Dienekes-

http://dienekes.blogspot.com/2016/05/35000-year-old-mtdna-haplogroup-u6-from.html

Oh (on the contrary, sorry guys, but) it seems there has already been a post on this here, neat-

http://www.eupedia.com/forum/threads/32288-Back-migration-from-Paleolithic-Europe-to-Africa-through-Basal-mtDna-U6

Virtue
18-08-16, 10:39
This may explain why there are findings of E-M81 in the Albanian populations as well as other Balkanic areas and Southern Europe. (Italy?) (just archaic haplogroups may be able to prove this. If you can compare DNA from Albanians to Canary Island Guanches, that would be interesting. Who knows, there may be a significant find here. And the Romanian finding of West African U6 might be the gateway-portal and clue to a definite back-migration.)

Maybe European proto-Afro-Asiatic speakers had a massive migration (by boat) from Balkans (or other Southern Europe). Or, perhaps ancient Europeans crossed the oceans into Africa when it was more icier. They became the Berberids and the Egyptians etc. (thinking too far into this, but what if?)

I am hypothesizing/surmising this happened about or around during the LGM. There may have been an extremely larger group of language in Europe, but due to a smaller population and isolation they later evolved into proto-Afro-Asiatic, proto-Vasconic, proto-Indo-European, proto-Kartvelian, about every other language group you can think of. etc)

berun
18-08-16, 11:24
Finaly the discussion about M52 seems sterile as Bernard in Anthrogenetica has found that the sample is not showing other mutations related to such haplo. Well, no surprise if the authors label such haplo "frequent" in south Asia; allways it's good to check sources and use own logics as out there are many people with university degree got from good memory alone. The conclusion seems by now that NW Caucasus was colonized by Anatolian farmers delivering there pre-proto-Kartvelian or NW Caucasian. Also it will be necessary to check more to distinguish their expected substrate CHG DNA from the similar Iran_Neolithic DNA from Azerbadjan (latu sensu) spread in the Copper Age, otherwise we will continue to discuss from data worked with the ass.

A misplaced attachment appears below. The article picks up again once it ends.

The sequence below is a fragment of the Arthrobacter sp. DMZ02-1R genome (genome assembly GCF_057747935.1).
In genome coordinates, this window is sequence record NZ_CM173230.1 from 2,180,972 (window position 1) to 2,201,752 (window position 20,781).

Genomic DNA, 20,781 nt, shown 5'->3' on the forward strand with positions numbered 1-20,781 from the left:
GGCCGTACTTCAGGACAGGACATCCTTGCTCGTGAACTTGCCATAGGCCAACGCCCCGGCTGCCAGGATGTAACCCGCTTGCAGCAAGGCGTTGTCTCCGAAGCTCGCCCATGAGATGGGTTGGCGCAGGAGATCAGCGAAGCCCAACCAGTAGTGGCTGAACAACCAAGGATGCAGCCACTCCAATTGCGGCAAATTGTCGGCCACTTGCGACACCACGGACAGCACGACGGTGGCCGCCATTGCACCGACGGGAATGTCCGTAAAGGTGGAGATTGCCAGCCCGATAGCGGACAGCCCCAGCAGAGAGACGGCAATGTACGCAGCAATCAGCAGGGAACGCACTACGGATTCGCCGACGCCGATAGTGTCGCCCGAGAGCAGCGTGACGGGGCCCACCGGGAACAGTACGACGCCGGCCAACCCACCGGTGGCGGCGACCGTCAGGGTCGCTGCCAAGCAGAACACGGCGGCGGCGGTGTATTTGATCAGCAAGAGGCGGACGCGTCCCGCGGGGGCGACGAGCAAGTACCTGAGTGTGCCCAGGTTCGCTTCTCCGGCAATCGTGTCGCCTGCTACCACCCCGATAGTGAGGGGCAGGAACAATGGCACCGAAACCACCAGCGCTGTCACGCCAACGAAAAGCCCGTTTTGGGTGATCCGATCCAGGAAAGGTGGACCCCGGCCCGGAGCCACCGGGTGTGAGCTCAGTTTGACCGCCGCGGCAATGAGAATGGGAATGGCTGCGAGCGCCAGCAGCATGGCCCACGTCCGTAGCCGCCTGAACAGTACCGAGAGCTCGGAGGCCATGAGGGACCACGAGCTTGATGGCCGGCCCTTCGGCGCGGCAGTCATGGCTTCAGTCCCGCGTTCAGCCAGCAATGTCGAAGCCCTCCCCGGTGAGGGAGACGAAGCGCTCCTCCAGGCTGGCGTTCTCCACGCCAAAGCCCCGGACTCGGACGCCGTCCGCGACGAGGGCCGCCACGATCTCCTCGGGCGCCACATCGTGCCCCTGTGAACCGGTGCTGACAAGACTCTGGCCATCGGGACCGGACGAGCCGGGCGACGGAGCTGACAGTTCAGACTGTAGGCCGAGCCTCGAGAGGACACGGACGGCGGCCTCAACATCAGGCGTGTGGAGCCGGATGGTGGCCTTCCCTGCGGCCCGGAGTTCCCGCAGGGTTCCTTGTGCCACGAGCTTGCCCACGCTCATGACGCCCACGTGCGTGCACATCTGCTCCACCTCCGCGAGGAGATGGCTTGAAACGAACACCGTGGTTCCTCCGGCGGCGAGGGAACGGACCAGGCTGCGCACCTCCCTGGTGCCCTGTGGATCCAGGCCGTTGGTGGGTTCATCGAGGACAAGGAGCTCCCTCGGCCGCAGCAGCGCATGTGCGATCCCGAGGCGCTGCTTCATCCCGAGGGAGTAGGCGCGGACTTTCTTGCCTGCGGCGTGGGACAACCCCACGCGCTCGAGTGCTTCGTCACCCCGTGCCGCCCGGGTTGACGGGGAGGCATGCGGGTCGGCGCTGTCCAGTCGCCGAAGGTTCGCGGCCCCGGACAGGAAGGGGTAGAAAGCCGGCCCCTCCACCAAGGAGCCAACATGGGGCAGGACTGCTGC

bicicleur
18-08-16, 11:47
I have to ask some of you, but doesn't some of this haplogroup stuff seem a bit far-fetched and outlandish? Some of these theories or explanations are next to impossible. I am not trying to be mean or unproductive, I really mean no offense by this. But...if guys may be debating on small trivial things and theories that might not even be true- You are not getting to the bigger picture, but are wasting your time on mere delusions, and cannot figure out the explanation.

Everyone is debating on the technical and complex on these on these haplogroup findings, instead of the Occam's Razor. Put all these haplogroups together (mtdna and Y-DNA) with an ancient documented population, and voila. We've already seen Guanche people of Canary Islands before (before Spanish conquest..) and they were fair-skinned Caucasoids? And they carried most of these haplogroups, you guys have mentioned here. They had haplogroup J1 (predominant) and E-M81, and looked as white as a Nord or Greek.

7951